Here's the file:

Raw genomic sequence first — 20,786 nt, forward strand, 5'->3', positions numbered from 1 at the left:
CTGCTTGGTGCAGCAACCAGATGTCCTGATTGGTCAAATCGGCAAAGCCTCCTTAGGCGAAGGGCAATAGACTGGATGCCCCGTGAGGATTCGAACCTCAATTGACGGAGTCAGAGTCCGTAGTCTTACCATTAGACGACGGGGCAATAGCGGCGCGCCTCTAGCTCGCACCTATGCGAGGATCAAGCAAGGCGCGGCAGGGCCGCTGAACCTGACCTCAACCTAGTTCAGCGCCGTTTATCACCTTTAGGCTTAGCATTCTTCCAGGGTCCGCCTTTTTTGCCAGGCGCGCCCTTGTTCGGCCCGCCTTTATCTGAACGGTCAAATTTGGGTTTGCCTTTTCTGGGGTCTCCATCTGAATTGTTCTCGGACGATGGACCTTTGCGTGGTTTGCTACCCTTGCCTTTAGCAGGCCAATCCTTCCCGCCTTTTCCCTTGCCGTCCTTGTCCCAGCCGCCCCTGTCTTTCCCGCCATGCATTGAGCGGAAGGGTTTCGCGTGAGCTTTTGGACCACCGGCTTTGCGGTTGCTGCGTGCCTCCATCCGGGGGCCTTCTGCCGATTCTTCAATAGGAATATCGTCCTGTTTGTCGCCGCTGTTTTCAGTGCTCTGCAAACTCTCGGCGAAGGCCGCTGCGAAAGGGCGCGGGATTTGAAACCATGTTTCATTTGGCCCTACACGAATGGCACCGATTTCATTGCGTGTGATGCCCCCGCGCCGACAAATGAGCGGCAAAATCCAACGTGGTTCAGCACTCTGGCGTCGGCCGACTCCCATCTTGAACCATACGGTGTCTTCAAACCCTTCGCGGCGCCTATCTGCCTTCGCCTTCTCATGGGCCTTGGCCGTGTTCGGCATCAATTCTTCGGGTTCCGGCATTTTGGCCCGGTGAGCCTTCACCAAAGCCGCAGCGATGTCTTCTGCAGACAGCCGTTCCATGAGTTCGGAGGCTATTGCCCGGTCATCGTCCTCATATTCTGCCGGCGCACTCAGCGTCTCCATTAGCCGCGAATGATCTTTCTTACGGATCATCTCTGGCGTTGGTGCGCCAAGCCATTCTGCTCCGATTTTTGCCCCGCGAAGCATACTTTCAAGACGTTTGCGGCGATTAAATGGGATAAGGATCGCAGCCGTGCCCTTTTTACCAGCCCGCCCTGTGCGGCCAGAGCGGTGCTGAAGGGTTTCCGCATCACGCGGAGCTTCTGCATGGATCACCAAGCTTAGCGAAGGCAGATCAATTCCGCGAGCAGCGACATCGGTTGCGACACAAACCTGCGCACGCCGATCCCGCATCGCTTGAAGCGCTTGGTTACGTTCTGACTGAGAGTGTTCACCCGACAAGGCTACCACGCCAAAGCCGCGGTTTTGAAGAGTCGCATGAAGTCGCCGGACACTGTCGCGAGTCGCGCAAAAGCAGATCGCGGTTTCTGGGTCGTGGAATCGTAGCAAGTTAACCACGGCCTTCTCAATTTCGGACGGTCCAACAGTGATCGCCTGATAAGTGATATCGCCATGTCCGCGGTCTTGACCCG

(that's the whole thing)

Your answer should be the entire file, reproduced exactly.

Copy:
Raw genomic sequence first — 20,786 nt, forward strand, 5'->3', positions numbered from 1 at the left:
CTGCTTGGTGCAGCAACCAGATGTCCTGATTGGTCAAATCGGCAAAGCCTCCTTAGGCGAAGGGCAATAGACTGGATGCCCCGTGAGGATTCGAACCTCAATTGACGGAGTCAGAGTCCGTAGTCTTACCATTAGACGACGGGGCAATAGCGGCGCGCCTCTAGCTCGCACCTATGCGAGGATCAAGCAAGGCGCGGCAGGGCCGCTGAACCTGACCTCAACCTAGTTCAGCGCCGTTTATCACCTTTAGGCTTAGCATTCTTCCAGGGTCCGCCTTTTTTGCCAGGCGCGCCCTTGTTCGGCCCGCCTTTATCTGAACGGTCAAATTTGGGTTTGCCTTTTCTGGGGTCTCCATCTGAATTGTTCTCGGACGATGGACCTTTGCGTGGTTTGCTACCCTTGCCTTTAGCAGGCCAATCCTTCCCGCCTTTTCCCTTGCCGTCCTTGTCCCAGCCGCCCCTGTCTTTCCCGCCATGCATTGAGCGGAAGGGTTTCGCGTGAGCTTTTGGACCACCGGCTTTGCGGTTGCTGCGTGCCTCCATCCGGGGGCCTTCTGCCGATTCTTCAATAGGAATATCGTCCTGTTTGTCGCCGCTGTTTTCAGTGCTCTGCAAACTCTCGGCGAAGGCCGCTGCGAAAGGGCGCGGGATTTGAAACCATGTTTCATTTGGCCCTACACGAATGGCACCGATTTCATTGCGTGTGATGCCCCCGCGCCGACAAATGAGCGGCAAAATCCAACGTGGTTCAGCACTCTGGCGTCGGCCGACTCCCATCTTGAACCATACGGTGTCTTCAAACCCTTCGCGGCGCCTATCTGCCTTCGCCTTCTCATGGGCCTTGGCCGTGTTCGGCATCAATTCTTCGGGTTCCGGCATTTTGGCCCGGTGAGCCTTCACCAAAGCCGCAGCGATGTCTTCTGCAGACAGCCGTTCCATGAGTTCGGAGGCTATTGCCCGGTCATCGTCCTCATATTCTGCCGGCGCACTCAGCGTCTCCATTAGCCGCGAATGATCTTTCTTACGGATCATCTCTGGCGTTGGTGCGCCAAGCCATTCTGCTCCGATTTTTGCCCCGCGAAGCATACTTTCAAGACGTTTGCGGCGATTAAATGGGATAAGGATCGCAGCCGTGCCCTTTTTACCAGCCCGCCCTGTGCGGCCAGAGCGGTGCTGAAGGGTTTCCGCATCACGCGGAGCTTCTGCATGGATCACCAAGCTTAGCGAAGGCAGATCAATTCCGCGAGCAGCGACATCGGTTGCGACACAAACCTGCGCACGCCGATCCCGCATCGCTTGAAGCGCTTGGTTACGTTCTGACTGAGAGTGTTCACCCGACAAGGCTACCACGCCAAAGCCGCGGTTTTGAAGAGTCGCATGAAGTCGCCGGACACTGTCGCGAGTCGCGCAAAAGCAGATCGCGGTTTCTGGGTCGTGGAATCGTAGCAAGTTAACCACGGCCTTCTCAATTTCGGACGGTCCAACAGTGATCGCCTGATAAGTGATATCGCCATGTCCGCGGTCTTGACCCG